Financial services companies, and stock brokers in particular, may start moving out of the Netherlands because of the new coalition’s plans, the Financieele Dagblad reports on Wednesday.
Brokers are angry at the government’s surprise plan to introduce a ‘financial transaction tax’, the paper says. At the same time, plans to limit performance-related bonuses to 20% of fixed salary have infuriated bank and brokerage staff.
‘We are going to look at all options to expand our activities in countries like Switzerland and Britain, and to reduce them in the Netherlands,’ Jan van Kuijk, director of trading house Flow Traders told the paper.
The sudden backing for the transaction tax is a complete u-turn for the government which until now has been strongly opposed, the paper points out.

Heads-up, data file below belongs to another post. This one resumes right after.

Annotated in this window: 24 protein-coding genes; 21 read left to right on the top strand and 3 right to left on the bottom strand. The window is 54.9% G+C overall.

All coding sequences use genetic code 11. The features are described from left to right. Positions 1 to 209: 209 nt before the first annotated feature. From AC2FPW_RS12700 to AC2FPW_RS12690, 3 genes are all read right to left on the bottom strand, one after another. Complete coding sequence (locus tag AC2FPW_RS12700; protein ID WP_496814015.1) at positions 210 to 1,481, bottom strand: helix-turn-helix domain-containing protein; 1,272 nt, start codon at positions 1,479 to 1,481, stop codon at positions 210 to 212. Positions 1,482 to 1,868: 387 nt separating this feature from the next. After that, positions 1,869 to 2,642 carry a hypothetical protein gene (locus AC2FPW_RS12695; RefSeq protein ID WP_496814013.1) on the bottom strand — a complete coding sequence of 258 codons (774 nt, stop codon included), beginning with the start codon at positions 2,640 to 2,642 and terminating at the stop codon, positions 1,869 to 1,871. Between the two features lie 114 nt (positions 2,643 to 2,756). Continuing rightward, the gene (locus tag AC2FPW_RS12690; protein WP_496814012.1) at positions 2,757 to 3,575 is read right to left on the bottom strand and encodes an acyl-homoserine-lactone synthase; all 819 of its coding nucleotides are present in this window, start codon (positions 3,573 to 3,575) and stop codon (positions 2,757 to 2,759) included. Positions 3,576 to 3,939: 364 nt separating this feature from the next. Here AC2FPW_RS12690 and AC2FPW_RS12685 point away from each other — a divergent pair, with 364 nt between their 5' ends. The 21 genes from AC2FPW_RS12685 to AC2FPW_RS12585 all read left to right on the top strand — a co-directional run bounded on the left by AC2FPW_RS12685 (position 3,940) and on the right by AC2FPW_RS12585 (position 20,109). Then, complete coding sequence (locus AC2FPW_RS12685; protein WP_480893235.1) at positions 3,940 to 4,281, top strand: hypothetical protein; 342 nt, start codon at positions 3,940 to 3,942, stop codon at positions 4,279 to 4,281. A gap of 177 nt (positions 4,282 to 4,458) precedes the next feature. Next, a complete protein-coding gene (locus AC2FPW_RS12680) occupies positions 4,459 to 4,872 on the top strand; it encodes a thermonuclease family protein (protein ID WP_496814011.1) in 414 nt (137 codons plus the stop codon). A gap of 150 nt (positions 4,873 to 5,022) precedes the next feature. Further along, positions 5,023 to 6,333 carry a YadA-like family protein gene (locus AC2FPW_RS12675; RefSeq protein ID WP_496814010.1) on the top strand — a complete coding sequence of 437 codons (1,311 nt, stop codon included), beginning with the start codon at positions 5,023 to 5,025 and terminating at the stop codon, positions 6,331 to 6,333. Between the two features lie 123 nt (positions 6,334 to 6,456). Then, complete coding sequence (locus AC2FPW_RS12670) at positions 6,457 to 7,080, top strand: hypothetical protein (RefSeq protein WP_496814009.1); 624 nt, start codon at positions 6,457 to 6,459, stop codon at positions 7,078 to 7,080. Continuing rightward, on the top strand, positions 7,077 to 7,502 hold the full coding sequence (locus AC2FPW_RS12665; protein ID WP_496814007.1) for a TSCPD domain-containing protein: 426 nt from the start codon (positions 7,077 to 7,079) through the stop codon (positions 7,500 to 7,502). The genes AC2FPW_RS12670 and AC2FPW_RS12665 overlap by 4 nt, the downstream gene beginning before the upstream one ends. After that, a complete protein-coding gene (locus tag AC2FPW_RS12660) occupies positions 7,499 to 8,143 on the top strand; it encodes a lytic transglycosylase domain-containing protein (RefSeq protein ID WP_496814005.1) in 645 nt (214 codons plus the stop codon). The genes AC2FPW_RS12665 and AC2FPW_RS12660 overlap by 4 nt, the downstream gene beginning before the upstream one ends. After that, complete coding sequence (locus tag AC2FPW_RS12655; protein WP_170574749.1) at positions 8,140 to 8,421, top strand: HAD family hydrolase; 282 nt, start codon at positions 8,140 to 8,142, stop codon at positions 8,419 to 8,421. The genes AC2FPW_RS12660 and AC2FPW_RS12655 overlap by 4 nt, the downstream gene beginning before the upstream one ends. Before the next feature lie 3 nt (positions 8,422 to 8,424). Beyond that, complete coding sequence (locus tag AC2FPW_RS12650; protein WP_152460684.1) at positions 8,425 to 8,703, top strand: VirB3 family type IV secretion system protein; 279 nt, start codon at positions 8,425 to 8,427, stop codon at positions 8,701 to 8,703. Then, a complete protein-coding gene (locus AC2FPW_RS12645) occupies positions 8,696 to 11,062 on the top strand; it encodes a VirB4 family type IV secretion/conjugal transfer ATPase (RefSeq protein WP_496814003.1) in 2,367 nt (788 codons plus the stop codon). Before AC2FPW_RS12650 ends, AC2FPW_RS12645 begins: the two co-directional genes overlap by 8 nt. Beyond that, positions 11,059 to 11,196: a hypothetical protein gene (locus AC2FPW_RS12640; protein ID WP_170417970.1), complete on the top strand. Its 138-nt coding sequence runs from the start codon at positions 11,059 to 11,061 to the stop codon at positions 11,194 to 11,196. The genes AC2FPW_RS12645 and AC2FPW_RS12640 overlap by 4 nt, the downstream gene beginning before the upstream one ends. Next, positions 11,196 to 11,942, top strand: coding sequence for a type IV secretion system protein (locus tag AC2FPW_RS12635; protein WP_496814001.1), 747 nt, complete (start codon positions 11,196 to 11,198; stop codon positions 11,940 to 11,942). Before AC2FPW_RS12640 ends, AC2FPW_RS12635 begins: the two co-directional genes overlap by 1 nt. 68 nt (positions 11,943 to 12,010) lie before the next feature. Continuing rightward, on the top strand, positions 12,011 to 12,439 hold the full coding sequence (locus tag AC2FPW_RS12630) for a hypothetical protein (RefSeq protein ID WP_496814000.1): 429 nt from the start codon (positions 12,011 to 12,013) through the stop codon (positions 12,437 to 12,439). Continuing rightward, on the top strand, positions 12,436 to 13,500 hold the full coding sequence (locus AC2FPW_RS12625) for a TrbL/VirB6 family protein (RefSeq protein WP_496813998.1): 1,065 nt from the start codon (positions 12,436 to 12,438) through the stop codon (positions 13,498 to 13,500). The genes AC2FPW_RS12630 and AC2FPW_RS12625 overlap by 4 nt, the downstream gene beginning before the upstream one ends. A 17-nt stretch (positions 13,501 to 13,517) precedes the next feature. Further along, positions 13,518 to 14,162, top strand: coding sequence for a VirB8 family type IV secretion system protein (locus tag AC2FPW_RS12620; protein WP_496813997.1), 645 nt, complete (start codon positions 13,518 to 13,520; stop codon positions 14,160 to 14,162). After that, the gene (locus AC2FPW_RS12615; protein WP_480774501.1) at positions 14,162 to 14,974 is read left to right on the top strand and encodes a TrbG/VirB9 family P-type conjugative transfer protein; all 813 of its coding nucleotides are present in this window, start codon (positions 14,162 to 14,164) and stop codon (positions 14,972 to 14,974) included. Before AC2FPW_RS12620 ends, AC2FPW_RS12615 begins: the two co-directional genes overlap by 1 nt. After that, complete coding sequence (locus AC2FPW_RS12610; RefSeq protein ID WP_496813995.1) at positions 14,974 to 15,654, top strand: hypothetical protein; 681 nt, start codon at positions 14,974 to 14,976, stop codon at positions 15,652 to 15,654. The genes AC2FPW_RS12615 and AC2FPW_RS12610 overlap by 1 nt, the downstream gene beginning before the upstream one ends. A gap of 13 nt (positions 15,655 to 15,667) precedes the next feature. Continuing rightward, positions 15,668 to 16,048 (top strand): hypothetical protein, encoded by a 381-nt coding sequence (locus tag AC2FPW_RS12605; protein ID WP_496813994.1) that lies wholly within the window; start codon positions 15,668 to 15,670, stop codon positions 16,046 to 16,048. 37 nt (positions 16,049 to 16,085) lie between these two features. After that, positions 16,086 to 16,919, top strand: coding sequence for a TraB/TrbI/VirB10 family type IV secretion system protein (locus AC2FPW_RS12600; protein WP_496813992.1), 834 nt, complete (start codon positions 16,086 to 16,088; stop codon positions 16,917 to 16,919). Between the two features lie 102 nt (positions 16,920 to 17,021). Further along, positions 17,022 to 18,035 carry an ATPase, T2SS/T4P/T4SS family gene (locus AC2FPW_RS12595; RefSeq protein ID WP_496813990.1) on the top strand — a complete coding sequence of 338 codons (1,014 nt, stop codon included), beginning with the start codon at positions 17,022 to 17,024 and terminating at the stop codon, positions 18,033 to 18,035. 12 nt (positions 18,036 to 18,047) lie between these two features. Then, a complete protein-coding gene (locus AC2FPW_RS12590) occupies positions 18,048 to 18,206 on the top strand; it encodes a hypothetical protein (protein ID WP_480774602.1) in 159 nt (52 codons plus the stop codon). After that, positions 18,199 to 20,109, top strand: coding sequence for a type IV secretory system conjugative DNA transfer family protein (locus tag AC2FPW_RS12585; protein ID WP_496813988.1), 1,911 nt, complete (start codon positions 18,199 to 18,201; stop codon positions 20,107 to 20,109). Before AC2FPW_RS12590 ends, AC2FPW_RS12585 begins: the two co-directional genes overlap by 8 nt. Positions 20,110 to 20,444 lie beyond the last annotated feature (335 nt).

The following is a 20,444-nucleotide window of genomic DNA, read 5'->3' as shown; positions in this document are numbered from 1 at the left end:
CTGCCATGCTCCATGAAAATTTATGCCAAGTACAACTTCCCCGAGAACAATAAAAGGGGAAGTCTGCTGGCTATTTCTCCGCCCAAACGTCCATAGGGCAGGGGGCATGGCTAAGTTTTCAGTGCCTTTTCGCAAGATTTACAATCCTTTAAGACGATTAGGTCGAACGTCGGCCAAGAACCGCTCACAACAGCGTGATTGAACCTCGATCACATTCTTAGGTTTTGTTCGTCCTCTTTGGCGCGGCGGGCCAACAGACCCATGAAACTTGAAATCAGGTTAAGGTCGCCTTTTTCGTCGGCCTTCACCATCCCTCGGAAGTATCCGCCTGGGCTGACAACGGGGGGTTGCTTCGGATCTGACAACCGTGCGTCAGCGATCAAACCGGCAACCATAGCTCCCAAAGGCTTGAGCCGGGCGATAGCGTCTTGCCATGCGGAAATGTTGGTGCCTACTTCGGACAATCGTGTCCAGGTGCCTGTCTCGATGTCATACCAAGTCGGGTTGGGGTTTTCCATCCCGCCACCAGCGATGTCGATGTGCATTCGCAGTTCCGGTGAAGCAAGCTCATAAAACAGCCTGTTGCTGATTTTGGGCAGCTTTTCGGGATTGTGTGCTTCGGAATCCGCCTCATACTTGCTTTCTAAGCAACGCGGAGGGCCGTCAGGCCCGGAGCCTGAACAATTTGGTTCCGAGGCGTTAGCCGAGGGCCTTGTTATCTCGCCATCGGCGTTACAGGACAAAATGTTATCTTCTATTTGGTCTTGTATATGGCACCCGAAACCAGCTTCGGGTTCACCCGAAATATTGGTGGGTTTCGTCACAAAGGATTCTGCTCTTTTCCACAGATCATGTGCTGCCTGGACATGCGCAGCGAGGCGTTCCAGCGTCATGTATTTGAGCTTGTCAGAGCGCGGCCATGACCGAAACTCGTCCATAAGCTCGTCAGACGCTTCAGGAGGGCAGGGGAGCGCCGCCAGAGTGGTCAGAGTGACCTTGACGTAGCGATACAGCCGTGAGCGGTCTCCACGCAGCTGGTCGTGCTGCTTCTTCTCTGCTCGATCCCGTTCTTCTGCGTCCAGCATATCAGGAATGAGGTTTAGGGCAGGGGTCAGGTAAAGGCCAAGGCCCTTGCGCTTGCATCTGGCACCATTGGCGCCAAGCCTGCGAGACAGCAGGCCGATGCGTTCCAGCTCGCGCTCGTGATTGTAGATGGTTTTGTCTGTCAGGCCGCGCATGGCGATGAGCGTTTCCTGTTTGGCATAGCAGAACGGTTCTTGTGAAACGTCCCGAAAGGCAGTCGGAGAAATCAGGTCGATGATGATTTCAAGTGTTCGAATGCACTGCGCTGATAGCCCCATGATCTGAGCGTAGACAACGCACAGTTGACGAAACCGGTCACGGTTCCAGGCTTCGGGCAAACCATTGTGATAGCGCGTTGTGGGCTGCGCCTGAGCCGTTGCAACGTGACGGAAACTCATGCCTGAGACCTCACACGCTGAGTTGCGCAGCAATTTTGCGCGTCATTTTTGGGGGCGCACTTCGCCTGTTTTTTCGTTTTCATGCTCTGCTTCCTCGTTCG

Outgoing finance minister Jan Kees de Jager has warned of its damaging effect on shares and derivatives trading. The central bank, financial services authority and planning office CPB are also opposed.
Accepting the transaction tax would be ‘a stupid move’, Floris Deckers, chief executive of Van Lanschot Bankiers told the paper.
‘Brokers, managers, market-makers en stock exchange-related companies will go. Thousands of jobs will be lost,’ Robin Fransman, deputy director of umbrella group Holland Financial Centre is quoted as saying.
A group of EU countries are planning to press ahead with the measure without the rest. ‘The Netherlands will join this on condition our pension funds remain exempt,’ the coalition agreement states. It is not clear if this is possible, the FD points out.
The European Commission estimates a transaction tax would generate €3bn for the Dutch treasury.
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